Two IMU final year pharmacy students, Jin-Ying Wong and Zhao Yin Ng collaborated with two premier Universities based at NSW, Australia for their undergraduate research project: The University of Newcastle/Hunter Medical Research Institute (HMRI) and the Graduate School of Health, the University of Technology Sydney (UTS). Their research project focused on assessing the potential of nano-formulations containing Curcumin in the treatment of asthma and cancer. The collaborative research team include Dr Dinesh Kumar C (IMU), Dr Jithendra Panneerselvam (IMU), Dr Thiagarajan Madheswaran (IMU), Dr Kamal Dua (UTS/HMRI, UoN), Prof Phil Hansbro (HMRI, UoN), A/Prof Mary Bebawy (UTS), Dr Nicole Hansbro (HMRI, UoN) and Dr Alan Hsu (HMRI, UoN). Hunter Medical Research Institute (HMRI) is a world class institute with reputable medical researchers that aims to deliver a patient-focused translational research for better health solutions. HMRI focuses on start-up studies and promotes flow information and innovation between scientists, clinicians and public health professionals. As pharmacy students, this has really captured our students’ attention as it involves the application of knowledge and discoveries gained to clinical and community settings. Working in this institution helped to further enhance their interest in the development of effective therapies for the benefit of mankind. Jin-Ying and Zhao Yin relate their experience here.
“Our work at HMRI was focused and well aligned to the, ‘Viruses, Infections/Immunity, Vaccines and Asthma’ (VIVA) research programme. During our stay, we were fortunate to have acquired various laboratory skills from Dr Alan Hsu in both the planning and execution stages of our project such as cell culture and various molecular biology techniques. It was a valuable learning experience, especially in the laboratory, where we were introduced to several state-of-the-art facilities and equipment available there. Our time in HMRI also exposed us to the importance of compliance to Good Laboratory Practices (GLP).
Furthermore, we were fortunate enough to have the experts of this field give us their time in guiding and imparting their knowledge to us along the completion of our project. Not only that, but also we were pleased by the warmth and willingness of our colleagues in sharing their expertise and knowledge while shadowing them during their experiments. We were thrilled to conduct our research in sophisticated and well-equipped laboratories using advanced testing facilities under the guidance of A/Prof Mary Bebawy (Head, Laboratory of Cancer Cell Biology and Therapeutics) and Dr Kamal Dua at Graduate School of Health, The University of Technology Sydney (UTS). UTS is a dynamic and innovative university in central Sydney. For the third year, the University of Technology Sydney has been named as the top young university in Australia in the Times Higher Education (THE) Young University Rankings, this year leaping six places in the global ranking to 15th in the world.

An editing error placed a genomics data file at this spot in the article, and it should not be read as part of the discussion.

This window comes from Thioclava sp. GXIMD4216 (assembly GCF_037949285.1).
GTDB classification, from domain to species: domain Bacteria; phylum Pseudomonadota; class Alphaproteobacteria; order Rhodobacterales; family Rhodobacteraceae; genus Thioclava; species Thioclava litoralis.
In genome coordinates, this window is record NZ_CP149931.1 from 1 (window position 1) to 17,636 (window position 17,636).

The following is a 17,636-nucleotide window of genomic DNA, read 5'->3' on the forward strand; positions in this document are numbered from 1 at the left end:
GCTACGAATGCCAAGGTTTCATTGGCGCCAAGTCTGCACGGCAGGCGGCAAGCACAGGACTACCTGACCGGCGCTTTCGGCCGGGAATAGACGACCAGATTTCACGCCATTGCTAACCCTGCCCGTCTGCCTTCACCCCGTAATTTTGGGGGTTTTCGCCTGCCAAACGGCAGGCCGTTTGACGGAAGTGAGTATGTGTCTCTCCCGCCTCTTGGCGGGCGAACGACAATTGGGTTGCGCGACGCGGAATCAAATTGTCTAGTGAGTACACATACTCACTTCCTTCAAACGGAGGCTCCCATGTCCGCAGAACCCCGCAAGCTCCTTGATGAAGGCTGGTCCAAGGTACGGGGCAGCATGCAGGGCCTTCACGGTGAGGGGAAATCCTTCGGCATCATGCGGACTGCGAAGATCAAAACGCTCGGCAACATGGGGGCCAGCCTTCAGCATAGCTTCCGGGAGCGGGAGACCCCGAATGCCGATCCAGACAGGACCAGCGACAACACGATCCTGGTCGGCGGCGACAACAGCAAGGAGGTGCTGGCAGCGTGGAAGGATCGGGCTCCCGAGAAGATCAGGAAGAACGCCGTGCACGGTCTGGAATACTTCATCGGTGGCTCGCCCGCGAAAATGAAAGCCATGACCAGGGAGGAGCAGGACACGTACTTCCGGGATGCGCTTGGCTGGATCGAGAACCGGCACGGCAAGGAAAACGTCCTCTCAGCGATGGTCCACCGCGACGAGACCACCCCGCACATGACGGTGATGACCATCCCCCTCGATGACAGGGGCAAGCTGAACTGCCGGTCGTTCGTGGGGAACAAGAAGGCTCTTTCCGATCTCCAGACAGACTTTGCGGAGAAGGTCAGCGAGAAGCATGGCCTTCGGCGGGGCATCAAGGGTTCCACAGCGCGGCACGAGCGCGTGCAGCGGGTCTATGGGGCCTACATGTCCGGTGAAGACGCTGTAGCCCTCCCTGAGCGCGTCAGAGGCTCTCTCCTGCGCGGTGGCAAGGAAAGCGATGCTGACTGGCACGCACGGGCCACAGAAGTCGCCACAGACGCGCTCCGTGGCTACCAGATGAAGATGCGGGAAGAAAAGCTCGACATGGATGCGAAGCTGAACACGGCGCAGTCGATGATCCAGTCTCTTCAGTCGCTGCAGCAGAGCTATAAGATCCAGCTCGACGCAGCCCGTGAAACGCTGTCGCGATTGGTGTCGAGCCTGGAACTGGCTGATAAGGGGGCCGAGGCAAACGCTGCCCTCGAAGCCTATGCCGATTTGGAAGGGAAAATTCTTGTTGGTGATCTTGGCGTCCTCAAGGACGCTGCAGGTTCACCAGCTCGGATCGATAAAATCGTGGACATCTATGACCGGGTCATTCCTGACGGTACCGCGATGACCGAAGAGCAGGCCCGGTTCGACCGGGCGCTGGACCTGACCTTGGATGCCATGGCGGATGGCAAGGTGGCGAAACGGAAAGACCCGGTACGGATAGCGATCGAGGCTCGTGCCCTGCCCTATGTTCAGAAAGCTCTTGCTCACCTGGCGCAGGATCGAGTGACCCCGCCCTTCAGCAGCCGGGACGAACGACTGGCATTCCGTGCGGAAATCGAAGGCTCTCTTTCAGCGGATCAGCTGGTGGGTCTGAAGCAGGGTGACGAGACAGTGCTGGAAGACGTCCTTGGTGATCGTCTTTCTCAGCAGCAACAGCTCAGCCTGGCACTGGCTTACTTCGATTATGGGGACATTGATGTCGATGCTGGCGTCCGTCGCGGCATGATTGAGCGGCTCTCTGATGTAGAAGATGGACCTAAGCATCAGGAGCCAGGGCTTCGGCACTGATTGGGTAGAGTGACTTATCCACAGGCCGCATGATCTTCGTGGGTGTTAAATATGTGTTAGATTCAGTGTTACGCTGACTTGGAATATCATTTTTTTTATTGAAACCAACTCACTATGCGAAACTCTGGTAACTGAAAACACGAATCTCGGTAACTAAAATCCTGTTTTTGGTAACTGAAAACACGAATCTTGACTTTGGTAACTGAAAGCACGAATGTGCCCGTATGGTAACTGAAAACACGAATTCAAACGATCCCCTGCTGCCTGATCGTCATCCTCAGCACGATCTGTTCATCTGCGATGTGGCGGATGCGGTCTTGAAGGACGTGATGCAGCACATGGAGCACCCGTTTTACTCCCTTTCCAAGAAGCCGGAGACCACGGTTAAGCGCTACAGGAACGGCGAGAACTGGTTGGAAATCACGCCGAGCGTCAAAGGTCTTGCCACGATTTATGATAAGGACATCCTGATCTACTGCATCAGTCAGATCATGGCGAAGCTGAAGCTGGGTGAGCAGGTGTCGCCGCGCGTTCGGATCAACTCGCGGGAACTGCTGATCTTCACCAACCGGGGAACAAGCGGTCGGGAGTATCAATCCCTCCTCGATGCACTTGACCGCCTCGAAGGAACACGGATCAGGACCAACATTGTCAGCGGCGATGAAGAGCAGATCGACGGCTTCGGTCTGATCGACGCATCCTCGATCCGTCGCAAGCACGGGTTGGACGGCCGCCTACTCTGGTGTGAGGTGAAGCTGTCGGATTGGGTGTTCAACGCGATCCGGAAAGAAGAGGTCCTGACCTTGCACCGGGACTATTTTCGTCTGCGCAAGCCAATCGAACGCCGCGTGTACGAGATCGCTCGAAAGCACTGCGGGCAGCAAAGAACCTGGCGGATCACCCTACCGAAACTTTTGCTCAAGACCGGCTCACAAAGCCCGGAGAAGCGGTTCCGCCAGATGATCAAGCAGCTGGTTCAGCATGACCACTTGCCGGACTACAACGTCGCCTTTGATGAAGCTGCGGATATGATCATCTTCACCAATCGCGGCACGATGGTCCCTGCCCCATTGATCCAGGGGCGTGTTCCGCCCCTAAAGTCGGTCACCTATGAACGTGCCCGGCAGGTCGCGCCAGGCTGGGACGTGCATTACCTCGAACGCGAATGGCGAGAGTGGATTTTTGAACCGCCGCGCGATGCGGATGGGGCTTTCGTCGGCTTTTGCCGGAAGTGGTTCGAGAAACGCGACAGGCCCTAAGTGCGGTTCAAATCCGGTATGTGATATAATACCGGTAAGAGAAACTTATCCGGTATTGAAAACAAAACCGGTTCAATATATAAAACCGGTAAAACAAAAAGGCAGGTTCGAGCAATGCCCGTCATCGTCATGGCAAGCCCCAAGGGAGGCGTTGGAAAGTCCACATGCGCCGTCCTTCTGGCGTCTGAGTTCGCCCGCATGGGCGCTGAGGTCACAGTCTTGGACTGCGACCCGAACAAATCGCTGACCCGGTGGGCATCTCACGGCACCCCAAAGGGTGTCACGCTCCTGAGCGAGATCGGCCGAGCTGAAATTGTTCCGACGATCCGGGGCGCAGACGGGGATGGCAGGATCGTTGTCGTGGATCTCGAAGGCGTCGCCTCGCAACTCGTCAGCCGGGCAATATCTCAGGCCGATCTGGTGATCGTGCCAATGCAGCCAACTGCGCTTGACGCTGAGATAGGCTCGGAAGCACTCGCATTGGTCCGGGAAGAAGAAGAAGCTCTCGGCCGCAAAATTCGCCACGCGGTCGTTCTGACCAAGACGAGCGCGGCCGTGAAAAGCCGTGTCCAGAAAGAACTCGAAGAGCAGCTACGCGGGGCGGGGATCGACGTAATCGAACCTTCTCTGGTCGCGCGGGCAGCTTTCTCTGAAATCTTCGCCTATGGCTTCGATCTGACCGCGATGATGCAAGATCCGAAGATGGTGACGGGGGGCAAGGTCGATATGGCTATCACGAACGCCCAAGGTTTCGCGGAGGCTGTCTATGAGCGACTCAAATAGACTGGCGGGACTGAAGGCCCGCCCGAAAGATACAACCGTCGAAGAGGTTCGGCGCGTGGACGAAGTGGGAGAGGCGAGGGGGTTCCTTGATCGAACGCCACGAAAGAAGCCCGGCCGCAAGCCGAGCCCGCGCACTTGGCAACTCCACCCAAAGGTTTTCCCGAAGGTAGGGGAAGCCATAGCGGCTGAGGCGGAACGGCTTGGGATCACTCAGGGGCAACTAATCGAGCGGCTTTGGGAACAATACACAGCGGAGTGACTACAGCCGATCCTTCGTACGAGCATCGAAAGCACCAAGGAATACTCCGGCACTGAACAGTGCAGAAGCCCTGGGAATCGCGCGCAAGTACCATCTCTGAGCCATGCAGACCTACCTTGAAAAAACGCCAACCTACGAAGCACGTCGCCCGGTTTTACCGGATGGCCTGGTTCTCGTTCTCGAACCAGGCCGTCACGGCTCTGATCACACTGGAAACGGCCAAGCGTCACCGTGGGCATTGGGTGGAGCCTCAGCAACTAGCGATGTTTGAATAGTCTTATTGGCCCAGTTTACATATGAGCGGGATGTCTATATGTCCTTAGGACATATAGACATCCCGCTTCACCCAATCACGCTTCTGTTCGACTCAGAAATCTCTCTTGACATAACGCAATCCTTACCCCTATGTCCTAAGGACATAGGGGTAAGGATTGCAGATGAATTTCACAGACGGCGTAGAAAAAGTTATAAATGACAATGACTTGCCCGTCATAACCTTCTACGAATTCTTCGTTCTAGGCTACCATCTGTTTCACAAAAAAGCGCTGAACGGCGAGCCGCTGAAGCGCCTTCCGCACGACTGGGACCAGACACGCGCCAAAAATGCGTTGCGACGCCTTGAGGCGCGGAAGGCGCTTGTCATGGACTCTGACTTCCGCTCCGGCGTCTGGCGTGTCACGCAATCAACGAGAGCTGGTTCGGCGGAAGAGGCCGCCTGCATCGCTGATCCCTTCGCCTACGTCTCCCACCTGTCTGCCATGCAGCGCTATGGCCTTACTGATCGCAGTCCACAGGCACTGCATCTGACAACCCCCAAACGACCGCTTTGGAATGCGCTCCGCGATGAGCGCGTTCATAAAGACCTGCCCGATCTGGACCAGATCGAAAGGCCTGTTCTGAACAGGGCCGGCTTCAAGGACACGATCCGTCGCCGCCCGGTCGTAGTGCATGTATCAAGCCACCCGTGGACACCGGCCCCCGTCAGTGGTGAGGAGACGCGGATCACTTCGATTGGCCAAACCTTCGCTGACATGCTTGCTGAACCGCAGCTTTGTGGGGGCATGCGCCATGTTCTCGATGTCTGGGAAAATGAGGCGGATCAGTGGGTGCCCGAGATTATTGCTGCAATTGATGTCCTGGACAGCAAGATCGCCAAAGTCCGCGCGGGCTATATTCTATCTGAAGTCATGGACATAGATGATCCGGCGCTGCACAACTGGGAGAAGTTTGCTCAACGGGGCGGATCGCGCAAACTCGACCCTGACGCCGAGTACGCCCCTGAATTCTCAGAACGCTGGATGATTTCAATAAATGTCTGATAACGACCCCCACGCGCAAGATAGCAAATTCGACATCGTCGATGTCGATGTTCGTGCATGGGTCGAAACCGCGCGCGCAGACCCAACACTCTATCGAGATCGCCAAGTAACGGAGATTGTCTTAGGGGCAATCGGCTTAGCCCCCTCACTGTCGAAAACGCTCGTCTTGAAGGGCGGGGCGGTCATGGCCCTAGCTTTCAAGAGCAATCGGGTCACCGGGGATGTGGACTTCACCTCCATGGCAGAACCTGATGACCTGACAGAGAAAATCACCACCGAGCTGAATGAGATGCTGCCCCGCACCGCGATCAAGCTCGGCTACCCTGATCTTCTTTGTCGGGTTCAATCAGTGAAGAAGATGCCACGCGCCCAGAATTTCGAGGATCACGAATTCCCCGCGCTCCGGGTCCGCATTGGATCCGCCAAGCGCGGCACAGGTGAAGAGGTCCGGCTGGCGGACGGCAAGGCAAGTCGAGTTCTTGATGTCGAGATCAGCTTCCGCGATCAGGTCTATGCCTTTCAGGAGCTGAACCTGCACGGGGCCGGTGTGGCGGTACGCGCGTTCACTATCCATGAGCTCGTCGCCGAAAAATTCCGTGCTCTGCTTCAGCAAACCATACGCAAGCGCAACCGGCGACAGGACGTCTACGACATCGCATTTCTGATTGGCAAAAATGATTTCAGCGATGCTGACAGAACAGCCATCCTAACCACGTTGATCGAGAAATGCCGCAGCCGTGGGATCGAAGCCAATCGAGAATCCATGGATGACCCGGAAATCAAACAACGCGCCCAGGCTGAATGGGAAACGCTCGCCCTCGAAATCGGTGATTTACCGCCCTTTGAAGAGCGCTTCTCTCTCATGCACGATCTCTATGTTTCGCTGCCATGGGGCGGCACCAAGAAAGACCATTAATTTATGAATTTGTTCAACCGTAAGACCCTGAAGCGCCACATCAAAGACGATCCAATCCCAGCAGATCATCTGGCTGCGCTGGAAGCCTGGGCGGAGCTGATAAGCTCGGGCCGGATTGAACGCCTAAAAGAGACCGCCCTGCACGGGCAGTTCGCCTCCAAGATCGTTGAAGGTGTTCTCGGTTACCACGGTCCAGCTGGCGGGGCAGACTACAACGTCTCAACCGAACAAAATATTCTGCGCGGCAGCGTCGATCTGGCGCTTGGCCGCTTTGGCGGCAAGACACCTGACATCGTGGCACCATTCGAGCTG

Our project involved testing our formulations on cultured cancer cell lines (HBEC, A549 and MCF-7). Most interestingly, we had the chance to use the Tali® Image-Based Cytometer, which is a cutting-edge benchtop assay tool to analyse the cellular activities. With that, we were able to gain more experience in analysis of our result data. We are very appreciative of A/Prof Mary Bebawy, Dr Kamal Dua and Jack Taylor for giving us this chance and a great deal of support during our stay at UTS.
Overall, this was truly an exceptional learning opportunity and we would like to thank everyone involved throughout the way. It would be an honour for us to work together again. This experience allowed us, as pharmacy students, to explore our interests in the research field and has opened our future goals to one of the many career options for pharmacy students. This was one of the best learning experiences that we had and we are greatly thankful to IMU and all our supervisors who made it all happen.”